Study finds knee surgery holds even in heavier patients

March 6, 2017, MediaSource
Dr. David Flanigan examines Steven Doukides three months after performing knee surgery on him at The Ohio State University Wexner Medical Center. Credit: The Ohio State University Wexner Medical Center

Meniscal repairs are one of the most common orthopedic surgeries in the U.S., but about 15 percent of them fail, requiring the patient to undergo a second surgery. Many have assumed that an increased body mass index (BMI) is a good predictor of whether a meniscal repair will fail, since more weight translates to more pressure on the knee joint.

However, a new study from The Ohio State University Wexner Medical Center shows that BMI has no effect on whether or not meniscus repair surgery will fail.

"This tells us that surgeons should not consider weight as a factor when deciding if a patient is a good candidate for surgery," Dr. David Flanigan, lead author of the study and orthopedic surgeon at Ohio State Wexner Medical Center, said. "If a meniscus is repairable and surgery is appropriate for that patient, you can do the surgery and they would have the same success as someone who is not as heavy."

The study, published in The Journal of Knee Surgery, followed 410 patients who underwent meniscal repair surgery from 2006 to 2012. The results showed there was no significant difference in the rate of failures in those with a normal BMI (less than 25) and those with an elevated BMI of 25 or higher.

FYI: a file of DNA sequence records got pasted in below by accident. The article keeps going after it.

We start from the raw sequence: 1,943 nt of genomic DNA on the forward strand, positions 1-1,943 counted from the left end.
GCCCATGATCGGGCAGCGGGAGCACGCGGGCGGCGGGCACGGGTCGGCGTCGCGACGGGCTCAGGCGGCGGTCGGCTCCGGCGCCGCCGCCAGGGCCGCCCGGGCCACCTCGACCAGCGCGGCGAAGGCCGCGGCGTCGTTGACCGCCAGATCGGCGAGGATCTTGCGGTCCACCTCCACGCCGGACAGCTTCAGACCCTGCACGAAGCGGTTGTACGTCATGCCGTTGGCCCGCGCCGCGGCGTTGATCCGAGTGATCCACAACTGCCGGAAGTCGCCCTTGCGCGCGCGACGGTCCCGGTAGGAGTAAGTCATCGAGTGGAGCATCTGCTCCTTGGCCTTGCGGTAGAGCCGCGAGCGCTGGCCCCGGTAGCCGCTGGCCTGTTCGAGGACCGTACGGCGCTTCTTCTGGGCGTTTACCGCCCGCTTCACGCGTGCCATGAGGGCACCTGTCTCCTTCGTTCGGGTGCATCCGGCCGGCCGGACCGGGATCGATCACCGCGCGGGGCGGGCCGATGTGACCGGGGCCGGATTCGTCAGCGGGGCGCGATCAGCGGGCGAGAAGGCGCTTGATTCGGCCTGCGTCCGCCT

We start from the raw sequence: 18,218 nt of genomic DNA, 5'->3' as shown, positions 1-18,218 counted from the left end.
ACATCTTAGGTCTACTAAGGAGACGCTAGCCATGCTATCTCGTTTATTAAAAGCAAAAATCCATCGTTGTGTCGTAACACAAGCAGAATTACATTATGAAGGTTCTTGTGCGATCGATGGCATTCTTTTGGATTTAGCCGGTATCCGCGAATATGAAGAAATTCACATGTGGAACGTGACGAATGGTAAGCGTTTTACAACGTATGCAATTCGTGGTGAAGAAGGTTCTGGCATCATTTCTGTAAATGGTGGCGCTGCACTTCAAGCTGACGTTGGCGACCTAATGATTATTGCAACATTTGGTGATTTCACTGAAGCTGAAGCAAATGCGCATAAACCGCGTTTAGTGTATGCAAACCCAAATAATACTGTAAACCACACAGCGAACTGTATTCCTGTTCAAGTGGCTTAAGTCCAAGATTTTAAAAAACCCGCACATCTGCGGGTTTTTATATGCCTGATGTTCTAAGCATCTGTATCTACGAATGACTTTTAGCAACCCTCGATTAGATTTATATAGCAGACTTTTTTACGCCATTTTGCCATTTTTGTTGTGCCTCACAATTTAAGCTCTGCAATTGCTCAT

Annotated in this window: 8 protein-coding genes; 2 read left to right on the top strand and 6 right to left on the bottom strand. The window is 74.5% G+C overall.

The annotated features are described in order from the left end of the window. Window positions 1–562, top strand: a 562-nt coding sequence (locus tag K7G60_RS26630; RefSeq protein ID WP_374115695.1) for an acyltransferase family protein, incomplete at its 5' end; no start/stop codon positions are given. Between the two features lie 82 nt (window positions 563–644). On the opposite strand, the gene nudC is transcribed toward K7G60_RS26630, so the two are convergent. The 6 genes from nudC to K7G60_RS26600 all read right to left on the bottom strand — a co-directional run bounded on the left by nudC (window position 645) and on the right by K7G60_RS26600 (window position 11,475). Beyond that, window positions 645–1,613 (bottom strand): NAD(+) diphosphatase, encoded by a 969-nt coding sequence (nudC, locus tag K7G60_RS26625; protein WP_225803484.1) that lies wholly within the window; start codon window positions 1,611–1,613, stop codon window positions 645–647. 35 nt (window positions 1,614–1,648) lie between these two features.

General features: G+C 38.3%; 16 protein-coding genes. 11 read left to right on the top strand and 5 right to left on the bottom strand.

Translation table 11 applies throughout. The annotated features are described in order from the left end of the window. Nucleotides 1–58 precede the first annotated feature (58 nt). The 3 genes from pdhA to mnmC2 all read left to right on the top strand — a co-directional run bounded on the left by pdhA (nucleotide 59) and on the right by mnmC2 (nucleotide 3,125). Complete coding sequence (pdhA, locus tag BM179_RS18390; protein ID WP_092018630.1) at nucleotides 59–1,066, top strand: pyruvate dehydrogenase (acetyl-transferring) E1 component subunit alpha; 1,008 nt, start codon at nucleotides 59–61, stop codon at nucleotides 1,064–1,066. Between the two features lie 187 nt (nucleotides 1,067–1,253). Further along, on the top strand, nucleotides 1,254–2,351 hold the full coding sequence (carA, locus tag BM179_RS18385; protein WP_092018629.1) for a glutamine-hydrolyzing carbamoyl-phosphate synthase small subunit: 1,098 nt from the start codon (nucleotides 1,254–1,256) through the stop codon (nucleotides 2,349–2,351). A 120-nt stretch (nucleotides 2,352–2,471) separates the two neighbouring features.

Ninety percent of patients who were monitored had BMIs under 35, so it's unclear whether more severe obesity contributes to meniscal repair failure, but the study did prove that an increase BMI of 25 to 35 made no difference in whether the repair remained intact.

Success rates for meniscus surgery were similar for those with average and higher BMI Credit: The Ohio State University Wexner Medical Center

Surgeons often use risk factors like weight, activity level, type of meniscus tear and stability of the to determine which type of surgery to perform on a patient with a torn meniscus. If there is a good chance of the repair failing, the surgeon may opt to do a meniscectomy, a removal of part or all of the meniscus, which often leaves the patient with a less stable knee that is unable to withstand much activity and can lead to joint degradation.

Flanigan said research shows that repairing the meniscus whenever possible, as opposed to removing it, actually prevents knee issues in the future.

"That structure is so vital to the knee and provides a cushion to the joint," Flanigan said. "Repairing it can prevent some of the arthritic changes from progressing in the knee. So if a is repairable, I'm very aggressive to perform that procedure."

Explore further: Meniscal transplant in patients age 50 and under relieves pain, delays additional surgery

Related Stories

Meniscal transplant in patients age 50 and under relieves pain, delays additional surgery

August 5, 2015
Most patients younger than age 50 with a torn or severely damaged meniscus experienced reduced pain and improved knee function following transplant surgery, according to a study in the August 5 issue of the Journal of Bone ...